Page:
Boy, five, becomes the first child in Britain to be saved from kidney failure by a surgeon using a 'Robocop' arm
A five-year-old boy has become the first child in Britain to benefit from 'Robocop' keyhole surgery on the NHS – after a high-tech new mechanical handpiece was used to remove a blockage in his kidney, saving him from potential organ failure.
The device, used for making small incisions and stitching in the body, comprises a strap that locks around the surgeon's wrist and then attaches to a lightweight frame surrounding his or her hand.
In the centre of the frame is a controller similar to a gaming joystick. This can be gripped and manipulated to move an arm – a tube about 2ft long and slimmer than a pencil – that extends from the front of the frame.
At the end is a surgical 'grabber' which the doctor uses to perform intricate manoeuvres within the body via tiny incisions.
Alexander Pasek, five, (pictured with mother Estera) became the first child in Britain to benefit from 'Robocop' keyhole surgery on the NHS
Traditional keyhole surgery instruments require whole-arm movements by the surgeon in order to move them around inside the body. In contrast, the new gadget, known as FlexDex, merely requires gentle wrist movements, giving surgeons the same control, dexterity and pinpoint accuracy as state-of-the-art surgical robots.
The innovation throws open the possibility that thousands more NHS patients could benefit from the advantages of minimally invasive keyhole surgery, which include faster recovery, less pain during recovery and smaller scars.
At about £400, FlexDex is far cheaper than the £1.5 million Da Vinci surgical robot machines, which only a handful of UK hospitals have been able to afford. It can be used in any operating theatre, yet doctors testing it claim it gives them similar outcomes.
Last December, schoolboy Alexander Pasek underwent an eight-hour operation at the Evelina London Children's Hospital. During the procedure, the FlexDex was used to remove a blockage in his kidney that could have caused it to fail – potentially saving him from needing a transplant. 'He was out of hospital three days after the operation – the recovery was fantastic,' says his mother Estera, 35.
The device was called a 'game-changer' by Alexander's surgeon, Massimo Garriboli, who said it could also be used for a host of common keyhole operations, including hernia repairs and hysterectomies.
Alexander was diagnosed last year with a condition called hydronephrosis, during which a problem with the urinary tract leads to a build-up of urine in the kidneys. The kidneys become stretched and swollen, leading to persistent pain and, if left untreated, kidney failure.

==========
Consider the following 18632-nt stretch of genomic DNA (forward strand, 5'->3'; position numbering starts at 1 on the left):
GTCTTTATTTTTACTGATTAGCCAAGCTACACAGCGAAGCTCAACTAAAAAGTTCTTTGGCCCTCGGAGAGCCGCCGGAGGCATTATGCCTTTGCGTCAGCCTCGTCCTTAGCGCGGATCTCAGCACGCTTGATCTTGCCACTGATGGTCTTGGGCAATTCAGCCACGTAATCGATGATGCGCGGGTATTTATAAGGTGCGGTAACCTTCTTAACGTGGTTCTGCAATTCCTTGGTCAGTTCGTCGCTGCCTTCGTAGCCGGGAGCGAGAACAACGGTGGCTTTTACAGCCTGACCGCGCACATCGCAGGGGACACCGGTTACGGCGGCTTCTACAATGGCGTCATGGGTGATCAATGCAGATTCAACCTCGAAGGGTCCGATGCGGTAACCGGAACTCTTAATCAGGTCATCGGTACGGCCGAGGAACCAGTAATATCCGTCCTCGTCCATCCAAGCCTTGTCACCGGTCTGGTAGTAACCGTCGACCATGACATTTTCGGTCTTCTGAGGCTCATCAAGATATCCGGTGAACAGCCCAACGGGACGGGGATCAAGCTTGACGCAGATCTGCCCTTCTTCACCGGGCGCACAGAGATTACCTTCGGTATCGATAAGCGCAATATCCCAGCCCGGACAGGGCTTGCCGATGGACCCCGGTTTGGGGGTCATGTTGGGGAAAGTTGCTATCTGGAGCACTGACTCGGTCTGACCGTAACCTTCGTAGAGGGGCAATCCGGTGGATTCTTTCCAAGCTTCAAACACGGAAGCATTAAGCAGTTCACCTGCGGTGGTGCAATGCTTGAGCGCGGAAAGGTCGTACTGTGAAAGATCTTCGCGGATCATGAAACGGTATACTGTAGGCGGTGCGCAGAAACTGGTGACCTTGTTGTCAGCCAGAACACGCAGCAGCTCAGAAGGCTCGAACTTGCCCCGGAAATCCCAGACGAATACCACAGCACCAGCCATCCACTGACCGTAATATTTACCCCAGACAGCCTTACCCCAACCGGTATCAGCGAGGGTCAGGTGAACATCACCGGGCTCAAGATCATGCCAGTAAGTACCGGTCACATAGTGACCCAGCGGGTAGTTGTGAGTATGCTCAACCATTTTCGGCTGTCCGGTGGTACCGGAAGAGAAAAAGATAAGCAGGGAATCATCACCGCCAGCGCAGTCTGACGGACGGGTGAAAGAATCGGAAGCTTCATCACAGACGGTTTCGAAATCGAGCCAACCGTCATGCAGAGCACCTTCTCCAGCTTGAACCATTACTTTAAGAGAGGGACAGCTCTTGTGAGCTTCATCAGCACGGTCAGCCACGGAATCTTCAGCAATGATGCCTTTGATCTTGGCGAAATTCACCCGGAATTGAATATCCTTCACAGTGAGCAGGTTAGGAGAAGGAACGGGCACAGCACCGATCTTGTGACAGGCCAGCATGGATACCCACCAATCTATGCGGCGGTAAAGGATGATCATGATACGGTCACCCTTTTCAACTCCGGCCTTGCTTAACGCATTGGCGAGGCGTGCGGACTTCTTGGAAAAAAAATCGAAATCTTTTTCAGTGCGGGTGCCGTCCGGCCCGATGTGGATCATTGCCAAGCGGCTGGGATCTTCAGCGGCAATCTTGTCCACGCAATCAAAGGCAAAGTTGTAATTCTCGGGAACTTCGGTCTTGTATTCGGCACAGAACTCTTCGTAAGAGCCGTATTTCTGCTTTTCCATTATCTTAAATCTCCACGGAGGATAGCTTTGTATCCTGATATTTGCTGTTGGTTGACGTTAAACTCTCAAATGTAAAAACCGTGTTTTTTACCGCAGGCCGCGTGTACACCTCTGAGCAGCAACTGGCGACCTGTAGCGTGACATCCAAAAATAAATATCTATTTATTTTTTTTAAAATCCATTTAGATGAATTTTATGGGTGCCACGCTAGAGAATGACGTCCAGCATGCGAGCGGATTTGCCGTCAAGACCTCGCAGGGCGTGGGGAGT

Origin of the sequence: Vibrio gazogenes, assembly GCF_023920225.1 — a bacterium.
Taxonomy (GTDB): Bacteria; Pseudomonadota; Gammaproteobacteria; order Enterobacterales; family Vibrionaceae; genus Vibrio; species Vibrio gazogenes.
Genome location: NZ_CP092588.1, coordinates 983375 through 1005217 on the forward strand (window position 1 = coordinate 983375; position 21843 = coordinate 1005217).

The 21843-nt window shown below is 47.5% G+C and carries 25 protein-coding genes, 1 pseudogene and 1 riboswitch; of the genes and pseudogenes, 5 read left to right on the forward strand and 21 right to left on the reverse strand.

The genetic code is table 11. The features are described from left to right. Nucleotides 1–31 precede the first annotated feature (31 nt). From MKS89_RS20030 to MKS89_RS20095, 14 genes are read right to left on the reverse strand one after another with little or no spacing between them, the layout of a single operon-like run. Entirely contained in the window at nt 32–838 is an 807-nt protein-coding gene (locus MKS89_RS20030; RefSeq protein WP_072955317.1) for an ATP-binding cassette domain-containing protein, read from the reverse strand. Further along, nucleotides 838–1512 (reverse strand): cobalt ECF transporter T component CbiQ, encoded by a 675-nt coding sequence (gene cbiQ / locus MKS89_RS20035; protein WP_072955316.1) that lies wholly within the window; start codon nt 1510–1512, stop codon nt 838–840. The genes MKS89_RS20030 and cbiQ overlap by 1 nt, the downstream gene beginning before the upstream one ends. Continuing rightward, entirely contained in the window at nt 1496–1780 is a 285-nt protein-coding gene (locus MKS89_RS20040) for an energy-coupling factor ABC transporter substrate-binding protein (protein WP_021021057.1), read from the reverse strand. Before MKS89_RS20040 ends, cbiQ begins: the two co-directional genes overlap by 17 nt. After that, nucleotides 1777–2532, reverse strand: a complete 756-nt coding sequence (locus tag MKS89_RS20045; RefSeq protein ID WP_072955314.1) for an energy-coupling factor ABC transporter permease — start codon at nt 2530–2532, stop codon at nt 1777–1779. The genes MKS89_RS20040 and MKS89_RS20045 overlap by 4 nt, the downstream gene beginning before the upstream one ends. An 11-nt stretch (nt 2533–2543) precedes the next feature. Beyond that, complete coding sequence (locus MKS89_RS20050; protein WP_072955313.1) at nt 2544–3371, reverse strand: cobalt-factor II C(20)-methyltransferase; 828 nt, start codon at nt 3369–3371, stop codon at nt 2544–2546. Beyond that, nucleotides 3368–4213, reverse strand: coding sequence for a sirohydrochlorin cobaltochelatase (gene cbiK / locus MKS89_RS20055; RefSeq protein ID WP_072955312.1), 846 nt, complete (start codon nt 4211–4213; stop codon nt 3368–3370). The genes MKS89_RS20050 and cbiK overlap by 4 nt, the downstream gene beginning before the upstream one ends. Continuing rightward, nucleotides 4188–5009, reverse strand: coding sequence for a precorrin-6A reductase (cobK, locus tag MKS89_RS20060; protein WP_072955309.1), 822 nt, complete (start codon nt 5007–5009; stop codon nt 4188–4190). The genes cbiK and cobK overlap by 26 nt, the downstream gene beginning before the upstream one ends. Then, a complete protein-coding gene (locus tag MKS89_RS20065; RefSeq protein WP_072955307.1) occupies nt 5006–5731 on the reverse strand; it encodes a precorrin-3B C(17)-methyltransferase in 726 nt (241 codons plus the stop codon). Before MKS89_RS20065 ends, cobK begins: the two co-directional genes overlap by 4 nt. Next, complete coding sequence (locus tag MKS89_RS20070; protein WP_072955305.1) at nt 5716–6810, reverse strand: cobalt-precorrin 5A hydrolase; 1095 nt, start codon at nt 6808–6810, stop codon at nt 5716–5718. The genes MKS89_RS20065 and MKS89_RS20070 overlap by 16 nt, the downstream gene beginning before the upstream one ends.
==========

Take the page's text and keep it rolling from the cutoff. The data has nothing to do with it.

Children with hydronephrosis are generally born with it. With Alexander under general anaesthetic, Mr Garriboli made a keyhole incision in his abdomen.
Using small, precise cuts, he detached the ureter – the tube that carries urine from the kidney to the bladder – from the blocked kidney.
He then had to remove the smallest, narrowest part of Alexander's ureter and join the two parts back together, allowing the urine to flow properly. Then, armed with the FlexDex device, Mr Garriboli stitched the ureter and kidney back together.
Alexander had the life-saving surgery at Evelina London Children's Hospital last December
While only seven specialist centres in the UK have Da Vinci robots, the FlexDex device will soon be available to 52 British surgeons and 16 NHS hospitals. Mr Garriboli says: 'The surgery itself has not changed – I've done exactly the same thing without the FlexDex. But the FlexDex has helped me do it in a way which is more delicate, more gentle on the tissue, and therefore provides better-quality results.
'It basically works like a mechanical extension of my own arm, and it's so sensitive I can almost feel the pressure I'm using inside the body when the grabber on the end grips things. It's all the advantages of robotic surgery, but without the cost.'
Alexander was diagnosed with the kidney condition while visiting relatives in Poland in July last year. He was rushed to hospital after having an allergic reaction to eating peanuts and sent for a precautionary ultrasound. While he was back to his usual self the next day, the scan revealed swelling in one of his kidneys.
Until this point, there had been no signs that he had hydronephrosis. 'He never had any symptoms, he was going to the toilet normally and he wasn't complaining about any pain, so it was a massive shock,' Estera said.
The diagnosis was confirmed upon the family's return to the UK and it was decided that Alexander required surgery.
When Mr Garriboli explained that he would be using the new FlexDex during the procedure – and that Alexander would be the first child in the UK to benefit – Estera admits she was a little nervous.
But she adds: 'They told us that it had been used on children in other places in the world and we trusted Mr Garriboli.'
Alexander enjoyed a speedy recovery following his operation. He was discharged within three days of the procedure and was back at school within eight. Luckily, it appears he is now clear of the potentially dangerous condition.
His mother says: 'Alexander recovered really quickly and was playing normally within a week.
'We just need to have a routine check-up in September to make sure everything is still working properly, but he seems absolutely fine.'